From the Archives: The trials of Sham Hock, mascot of Ventura’s St. Patrick’s Day parades

From the Archives: The trials of Sham Hock, mascot of Ventura’s St. Patrick’s Day parades
March 14, 1998: The giant green pig float Sham Hock makes its way past the San Buenaventura Mission in Ventura during the annual St. Patrick's Day parade. (Mel Melcon / Los Angeles Times)

Sham Hock did not lead a charmed life. Sham Hock, also named Pig O’ My Heart, was a 12-foot-by-20-foot inflatable pig that marched in Ventura's annual St. Patrick’s Day parade.

The origins of Sham Hock are mentioned in a March 13, 1990, Los Angeles Times article. The Times reported that “former [Ventura] Mayor James L. Monahan, the grand marshal, will set the mood by carrying ‘Paddy's Pig,’ a green-dyed piglet, as the parade travels south along Main to its final destination at Ash Street.”

The Times article added that the pig’s “nontoxic coloring can easily be washed off.”

Animal rights activists objected. The live green pig idea got replaced. The grand marshal carried a green toy pig.

The March 17, 1991, Los Angeles Times reported that: “This year, the parade committee raised $2,500 to buy a 25-foot inflatable green pig. But the generator that blows up the balloon stopped working as the parade began to move, and the air went out of the idea, committee member Ralph Noll said.”

Also for the 1991 parade, a name-the-pig contest tied with Sham Hock and Pig O’ My Heart as the winners.

After 1991, Sham Hock appeared in several St. Patrick’s Day parades. But a March 25, 1998, Los Angeles Times article reported:

For better or worse, Saturday's 10th annual St. Patrick's parade was the last year of the giant green pig.

"We're finally going to shred it up," said parade chairman and City Councilman Brian Brennan.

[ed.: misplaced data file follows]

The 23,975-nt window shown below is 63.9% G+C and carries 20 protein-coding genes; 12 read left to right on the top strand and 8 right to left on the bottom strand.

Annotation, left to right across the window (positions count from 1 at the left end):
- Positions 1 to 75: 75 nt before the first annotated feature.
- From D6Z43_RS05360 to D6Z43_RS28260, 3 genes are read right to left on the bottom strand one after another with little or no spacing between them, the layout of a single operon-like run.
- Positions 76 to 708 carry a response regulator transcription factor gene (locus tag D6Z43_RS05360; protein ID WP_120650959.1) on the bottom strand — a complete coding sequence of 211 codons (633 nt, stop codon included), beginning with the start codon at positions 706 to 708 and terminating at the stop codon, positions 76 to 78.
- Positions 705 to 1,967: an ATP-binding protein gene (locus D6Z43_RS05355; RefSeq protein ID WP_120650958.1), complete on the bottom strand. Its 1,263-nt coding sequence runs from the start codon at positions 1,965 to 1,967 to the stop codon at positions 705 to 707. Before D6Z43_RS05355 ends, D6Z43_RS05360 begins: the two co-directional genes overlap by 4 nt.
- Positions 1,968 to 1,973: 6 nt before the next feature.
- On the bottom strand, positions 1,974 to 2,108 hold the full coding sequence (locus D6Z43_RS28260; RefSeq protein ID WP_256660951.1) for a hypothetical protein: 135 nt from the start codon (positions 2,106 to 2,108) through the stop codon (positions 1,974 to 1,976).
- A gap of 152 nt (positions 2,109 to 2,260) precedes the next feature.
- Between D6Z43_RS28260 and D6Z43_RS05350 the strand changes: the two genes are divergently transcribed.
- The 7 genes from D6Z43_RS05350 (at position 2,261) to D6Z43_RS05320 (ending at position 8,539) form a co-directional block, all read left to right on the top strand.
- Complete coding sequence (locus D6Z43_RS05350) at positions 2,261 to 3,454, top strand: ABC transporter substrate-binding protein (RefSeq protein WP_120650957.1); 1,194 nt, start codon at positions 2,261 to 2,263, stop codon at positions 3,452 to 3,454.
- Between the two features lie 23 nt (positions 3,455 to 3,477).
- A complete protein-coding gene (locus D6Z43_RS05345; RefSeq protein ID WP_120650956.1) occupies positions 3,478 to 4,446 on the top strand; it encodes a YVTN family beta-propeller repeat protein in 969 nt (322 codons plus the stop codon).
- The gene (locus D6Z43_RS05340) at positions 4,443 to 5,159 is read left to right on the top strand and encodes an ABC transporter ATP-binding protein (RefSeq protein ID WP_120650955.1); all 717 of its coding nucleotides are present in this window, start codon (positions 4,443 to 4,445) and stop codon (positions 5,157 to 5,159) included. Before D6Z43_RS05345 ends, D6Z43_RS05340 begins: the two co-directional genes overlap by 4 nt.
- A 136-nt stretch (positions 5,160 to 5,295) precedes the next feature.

Although the inflatable swine has evolved into the unofficial mascot of the Main Street parade over the last decade, “The reality is, it's a racial slur,” Brennan said.

Organizers would like the annual parade and festival in honor of St. Patrick's Day — to be celebrated nationally on Tuesday — to aim for a loftier image, instead of being associated with a fat, garbage-eating farm animal.

Perhaps next year, the parade's mascot will be the stocky Connemara pony, Brennan said. Connemara is a small Irish neighborhood near Galway, where Brennan grew up. It is known for its literary community, Brennan said.

The pig's retirement promises to disappoint some tradition-minded parade-goers, who come annually to see the giant float.

"We always look forward to the green pig," said Deborah Navaro, of Thousand Oaks, who was at the procession with her husband, Jesse, and their children, Joseph, 10, Joshua, 8 and Joslyn, 7. But Brennan hopes that St. [Paddy] lovers will understand the parade committee's decision. …

After this Los Angeles Times article, there was no mention of Sham Hock in further Times coverage of Ventura St. Patrick’s Day parades. But Sham Hock lived on. According to the Ventura County Star, he marched in parades for 26 years.

In 2015, the pig was stolen from a storage facility, but found in a crate on Ventura Boulevard in Ventura.

In 2017, Sham Hock deflated again. This time, he was given a funeral procession to raise money for a replacement.

In 2018, Sham Hock 2 appeared in the St. Patrick’s Day parade.

See more from the Los Angeles Times archives here